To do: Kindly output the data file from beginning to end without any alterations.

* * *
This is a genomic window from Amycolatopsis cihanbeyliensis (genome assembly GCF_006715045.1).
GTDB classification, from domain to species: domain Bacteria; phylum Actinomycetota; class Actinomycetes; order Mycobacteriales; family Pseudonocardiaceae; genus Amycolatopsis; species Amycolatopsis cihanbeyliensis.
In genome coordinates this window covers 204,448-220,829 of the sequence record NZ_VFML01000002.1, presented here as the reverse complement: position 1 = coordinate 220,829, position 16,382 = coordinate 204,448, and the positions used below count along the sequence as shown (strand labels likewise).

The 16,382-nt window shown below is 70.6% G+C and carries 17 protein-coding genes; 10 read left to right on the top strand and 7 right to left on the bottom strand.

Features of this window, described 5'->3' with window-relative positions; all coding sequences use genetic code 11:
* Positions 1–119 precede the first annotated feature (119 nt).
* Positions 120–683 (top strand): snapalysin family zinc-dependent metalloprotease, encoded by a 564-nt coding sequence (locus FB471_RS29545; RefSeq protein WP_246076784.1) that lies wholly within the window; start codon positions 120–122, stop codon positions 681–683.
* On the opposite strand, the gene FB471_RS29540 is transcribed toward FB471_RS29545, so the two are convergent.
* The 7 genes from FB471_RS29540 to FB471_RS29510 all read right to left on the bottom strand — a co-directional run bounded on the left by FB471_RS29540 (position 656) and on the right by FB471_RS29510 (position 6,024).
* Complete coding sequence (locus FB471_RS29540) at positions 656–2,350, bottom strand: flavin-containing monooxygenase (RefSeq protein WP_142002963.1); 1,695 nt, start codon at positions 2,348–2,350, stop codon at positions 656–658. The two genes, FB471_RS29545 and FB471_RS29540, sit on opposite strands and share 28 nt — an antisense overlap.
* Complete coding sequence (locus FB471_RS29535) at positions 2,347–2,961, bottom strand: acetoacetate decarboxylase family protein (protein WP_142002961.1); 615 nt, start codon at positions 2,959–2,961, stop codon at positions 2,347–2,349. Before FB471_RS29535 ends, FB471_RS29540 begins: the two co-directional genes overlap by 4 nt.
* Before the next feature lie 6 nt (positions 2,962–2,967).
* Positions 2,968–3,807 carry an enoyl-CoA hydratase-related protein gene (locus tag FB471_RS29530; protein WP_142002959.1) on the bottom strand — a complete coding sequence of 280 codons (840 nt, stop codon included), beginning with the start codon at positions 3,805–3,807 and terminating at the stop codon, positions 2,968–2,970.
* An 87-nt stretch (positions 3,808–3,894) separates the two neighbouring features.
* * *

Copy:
This is a genomic window from Amycolatopsis cihanbeyliensis (genome assembly GCF_006715045.1).
GTDB classification, from domain to species: domain Bacteria; phylum Actinomycetota; class Actinomycetes; order Mycobacteriales; family Pseudonocardiaceae; genus Amycolatopsis; species Amycolatopsis cihanbeyliensis.
In genome coordinates this window covers 204,448-220,829 of the sequence record NZ_VFML01000002.1, presented here as the reverse complement: position 1 = coordinate 220,829, position 16,382 = coordinate 204,448, and the positions used below count along the sequence as shown (strand labels likewise).

The 16,382-nt window shown below is 70.6% G+C and carries 17 protein-coding genes; 10 read left to right on the top strand and 7 right to left on the bottom strand.

Features of this window, described 5'->3' with window-relative positions; all coding sequences use genetic code 11:
* Positions 1–119 precede the first annotated feature (119 nt).
* Positions 120–683 (top strand): snapalysin family zinc-dependent metalloprotease, encoded by a 564-nt coding sequence (locus FB471_RS29545; RefSeq protein WP_246076784.1) that lies wholly within the window; start codon positions 120–122, stop codon positions 681–683.
* On the opposite strand, the gene FB471_RS29540 is transcribed toward FB471_RS29545, so the two are convergent.
* The 7 genes from FB471_RS29540 to FB471_RS29510 all read right to left on the bottom strand — a co-directional run bounded on the left by FB471_RS29540 (position 656) and on the right by FB471_RS29510 (position 6,024).
* Complete coding sequence (locus FB471_RS29540) at positions 656–2,350, bottom strand: flavin-containing monooxygenase (RefSeq protein WP_142002963.1); 1,695 nt, start codon at positions 2,348–2,350, stop codon at positions 656–658. The two genes, FB471_RS29545 and FB471_RS29540, sit on opposite strands and share 28 nt — an antisense overlap.
* Complete coding sequence (locus FB471_RS29535) at positions 2,347–2,961, bottom strand: acetoacetate decarboxylase family protein (protein WP_142002961.1); 615 nt, start codon at positions 2,959–2,961, stop codon at positions 2,347–2,349. Before FB471_RS29535 ends, FB471_RS29540 begins: the two co-directional genes overlap by 4 nt.
* Before the next feature lie 6 nt (positions 2,962–2,967).
* Positions 2,968–3,807 carry an enoyl-CoA hydratase-related protein gene (locus tag FB471_RS29530; protein WP_142002959.1) on the bottom strand — a complete coding sequence of 280 codons (840 nt, stop codon included), beginning with the start codon at positions 3,805–3,807 and terminating at the stop codon, positions 2,968–2,970.
* An 87-nt stretch (positions 3,808–3,894) separates the two neighbouring features.